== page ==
I'm new in data science so please sorry if this is silly question to be asked. While building a predictive model on machine learning using logistic regression I got stuck in statistics tests needed. I have some doubts in statistics tests and following are the questions:

1) In order to check independency in between predictors certain statistics tests are requires as:

i) continuous vs continuous(correlation test)
ii) categorical vs continuous(ANOVA test)
iii) categorical vs categorical(chi-square test)
But want to ask,
a) what would I concluded from these tests results?
b) suppose if two predictors are dependent then what to do next?
c) should I need to keep the dependent predictors,if yes then why?
d) In one the test chi square value is 18.35 and p-value is 0.08. now what i can concluded from these value I know that P-value is greater the 0.05 but don't get what it represents?


If I understood your question correctly, you want to test for dependencies among predicting variables. Such tests are commonly known as looking for multicollinearity. A simple way to look for multicollinearity is calculating variance inflation factors; basically regressing each predicting variable on all the other predicting variables. In R, in case you use this as software package, that may be done with the package "car" and works well for logistic regression. If Variance inflation is small, say smaller than 3, there is nothing you need to worry about. If it is much larger, in particular above 10, it may be a problem.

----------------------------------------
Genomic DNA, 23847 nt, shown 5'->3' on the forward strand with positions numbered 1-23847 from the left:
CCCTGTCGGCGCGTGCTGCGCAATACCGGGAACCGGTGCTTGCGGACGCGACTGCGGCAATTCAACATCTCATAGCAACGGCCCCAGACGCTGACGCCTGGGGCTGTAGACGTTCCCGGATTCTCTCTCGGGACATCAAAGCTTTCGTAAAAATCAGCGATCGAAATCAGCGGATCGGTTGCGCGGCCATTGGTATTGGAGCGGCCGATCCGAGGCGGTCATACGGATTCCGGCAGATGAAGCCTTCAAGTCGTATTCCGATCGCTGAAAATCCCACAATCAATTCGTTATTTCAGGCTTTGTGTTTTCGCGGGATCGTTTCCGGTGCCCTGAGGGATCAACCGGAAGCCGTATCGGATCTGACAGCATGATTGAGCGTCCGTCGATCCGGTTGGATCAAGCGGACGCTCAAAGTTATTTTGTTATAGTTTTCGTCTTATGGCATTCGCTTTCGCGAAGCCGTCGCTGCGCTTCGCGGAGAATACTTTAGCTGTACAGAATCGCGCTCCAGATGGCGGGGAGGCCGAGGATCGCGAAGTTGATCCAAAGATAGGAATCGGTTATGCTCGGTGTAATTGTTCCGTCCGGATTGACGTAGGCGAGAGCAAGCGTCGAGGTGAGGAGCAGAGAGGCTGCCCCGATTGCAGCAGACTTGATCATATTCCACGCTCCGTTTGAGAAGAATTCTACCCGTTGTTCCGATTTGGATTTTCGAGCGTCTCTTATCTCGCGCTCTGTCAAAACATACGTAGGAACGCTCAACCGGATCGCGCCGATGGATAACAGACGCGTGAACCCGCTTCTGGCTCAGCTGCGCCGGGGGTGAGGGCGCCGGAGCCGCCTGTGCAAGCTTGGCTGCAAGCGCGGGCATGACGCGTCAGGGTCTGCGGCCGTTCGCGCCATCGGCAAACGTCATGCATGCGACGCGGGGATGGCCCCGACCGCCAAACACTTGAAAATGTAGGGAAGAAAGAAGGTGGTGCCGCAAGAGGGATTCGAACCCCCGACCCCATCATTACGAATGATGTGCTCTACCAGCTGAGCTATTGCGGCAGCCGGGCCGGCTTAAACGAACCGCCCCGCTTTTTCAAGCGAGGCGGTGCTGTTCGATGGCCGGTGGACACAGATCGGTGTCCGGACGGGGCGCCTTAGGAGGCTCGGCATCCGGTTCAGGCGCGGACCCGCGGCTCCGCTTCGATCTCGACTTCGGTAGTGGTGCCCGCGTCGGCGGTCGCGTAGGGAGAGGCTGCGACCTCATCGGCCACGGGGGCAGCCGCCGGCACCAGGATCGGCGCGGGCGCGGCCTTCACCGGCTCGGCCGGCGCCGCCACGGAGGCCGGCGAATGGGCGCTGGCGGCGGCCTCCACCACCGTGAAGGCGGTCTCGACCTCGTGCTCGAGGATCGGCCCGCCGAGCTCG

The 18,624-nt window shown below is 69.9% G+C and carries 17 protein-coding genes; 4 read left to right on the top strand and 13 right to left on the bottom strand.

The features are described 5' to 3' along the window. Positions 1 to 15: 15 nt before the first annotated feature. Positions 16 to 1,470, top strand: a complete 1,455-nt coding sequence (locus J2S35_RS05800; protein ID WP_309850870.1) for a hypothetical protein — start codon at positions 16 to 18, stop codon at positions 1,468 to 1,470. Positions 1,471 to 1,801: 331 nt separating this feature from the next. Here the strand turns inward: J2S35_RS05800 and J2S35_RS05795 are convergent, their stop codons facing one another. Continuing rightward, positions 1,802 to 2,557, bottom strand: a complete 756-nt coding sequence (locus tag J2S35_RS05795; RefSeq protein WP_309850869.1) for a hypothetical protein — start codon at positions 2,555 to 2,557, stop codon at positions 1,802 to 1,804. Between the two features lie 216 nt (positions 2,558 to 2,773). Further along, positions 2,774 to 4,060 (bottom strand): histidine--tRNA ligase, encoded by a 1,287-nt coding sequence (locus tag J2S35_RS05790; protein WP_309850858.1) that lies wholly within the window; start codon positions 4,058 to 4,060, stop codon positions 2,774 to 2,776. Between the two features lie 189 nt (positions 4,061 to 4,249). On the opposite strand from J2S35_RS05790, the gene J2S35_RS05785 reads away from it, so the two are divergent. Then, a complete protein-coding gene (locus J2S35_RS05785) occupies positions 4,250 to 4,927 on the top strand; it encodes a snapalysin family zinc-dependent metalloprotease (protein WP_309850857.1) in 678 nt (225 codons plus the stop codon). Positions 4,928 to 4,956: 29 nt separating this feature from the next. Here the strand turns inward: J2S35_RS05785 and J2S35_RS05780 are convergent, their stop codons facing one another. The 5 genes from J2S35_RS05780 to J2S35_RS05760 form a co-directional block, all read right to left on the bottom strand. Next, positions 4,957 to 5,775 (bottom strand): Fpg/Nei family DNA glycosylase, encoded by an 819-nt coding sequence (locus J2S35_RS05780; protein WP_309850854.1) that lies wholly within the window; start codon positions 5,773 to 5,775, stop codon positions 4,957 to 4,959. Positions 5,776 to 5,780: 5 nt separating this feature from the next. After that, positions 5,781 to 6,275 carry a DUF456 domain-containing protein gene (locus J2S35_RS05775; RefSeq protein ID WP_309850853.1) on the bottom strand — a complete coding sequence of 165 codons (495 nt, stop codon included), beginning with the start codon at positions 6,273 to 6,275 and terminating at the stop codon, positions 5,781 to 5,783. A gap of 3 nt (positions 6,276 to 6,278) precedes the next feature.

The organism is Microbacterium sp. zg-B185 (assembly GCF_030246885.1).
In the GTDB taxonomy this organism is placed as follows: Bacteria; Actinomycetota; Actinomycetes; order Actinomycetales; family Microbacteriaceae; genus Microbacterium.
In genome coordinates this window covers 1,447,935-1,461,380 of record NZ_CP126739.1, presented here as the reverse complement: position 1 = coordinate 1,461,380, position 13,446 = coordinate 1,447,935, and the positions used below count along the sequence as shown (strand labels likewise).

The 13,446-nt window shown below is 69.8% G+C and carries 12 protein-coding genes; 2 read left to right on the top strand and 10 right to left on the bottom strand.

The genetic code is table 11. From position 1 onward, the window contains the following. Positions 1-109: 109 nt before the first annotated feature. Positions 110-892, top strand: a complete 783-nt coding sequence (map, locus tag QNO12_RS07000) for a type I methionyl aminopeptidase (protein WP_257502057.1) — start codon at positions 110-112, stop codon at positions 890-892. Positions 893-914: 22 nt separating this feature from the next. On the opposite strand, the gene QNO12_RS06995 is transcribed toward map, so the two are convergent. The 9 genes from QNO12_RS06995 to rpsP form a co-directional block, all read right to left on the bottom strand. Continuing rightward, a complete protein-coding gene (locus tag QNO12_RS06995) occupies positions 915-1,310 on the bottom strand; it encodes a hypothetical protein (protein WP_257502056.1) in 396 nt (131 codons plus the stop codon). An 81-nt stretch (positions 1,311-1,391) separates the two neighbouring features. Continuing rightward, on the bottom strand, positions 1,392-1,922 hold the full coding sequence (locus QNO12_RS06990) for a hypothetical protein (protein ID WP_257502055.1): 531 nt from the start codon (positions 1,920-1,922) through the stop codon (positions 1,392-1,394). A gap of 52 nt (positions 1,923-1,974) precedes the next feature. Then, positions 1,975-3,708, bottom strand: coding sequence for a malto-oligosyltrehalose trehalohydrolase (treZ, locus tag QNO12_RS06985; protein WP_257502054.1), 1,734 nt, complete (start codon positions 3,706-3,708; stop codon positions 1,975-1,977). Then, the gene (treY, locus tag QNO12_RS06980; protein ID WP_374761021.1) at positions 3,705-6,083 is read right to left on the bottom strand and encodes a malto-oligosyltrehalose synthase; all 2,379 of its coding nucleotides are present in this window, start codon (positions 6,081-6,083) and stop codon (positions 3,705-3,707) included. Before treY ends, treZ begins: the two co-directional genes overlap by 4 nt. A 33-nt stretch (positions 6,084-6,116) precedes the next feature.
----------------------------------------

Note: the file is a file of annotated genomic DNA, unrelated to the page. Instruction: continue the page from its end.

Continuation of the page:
Large correlation among confounding variables (i.e. predictors you control for but for which you are not interested in their coefficients) can suffer from multicolinearity without causing troubles for your analysis. However, if your predictive variable of interest suffers from multicollinearity, its predicted coefficient may be inflated (i.e. too large, too small or even with the wrong sign) - and that could be a problem for your findings. As an advanced tool in those situations, ridge regression may help. Finally, if you are only interested in the prediction (i.e. the independent variable; the classic situation in "machine learning" compared to "traditional statistics"), multicollinearity is not such a big issue - it "only" increases the confidence interval of your predicted independent variables.

Please note that testing pairs of predictors using classic correlation tests is not the preferable approach to detect multicollinearity. That is because it is conceivable that for instance three predicting variables may jointly be much stronger correlated with a fourth variable than each of them is individually with this fourth variable.


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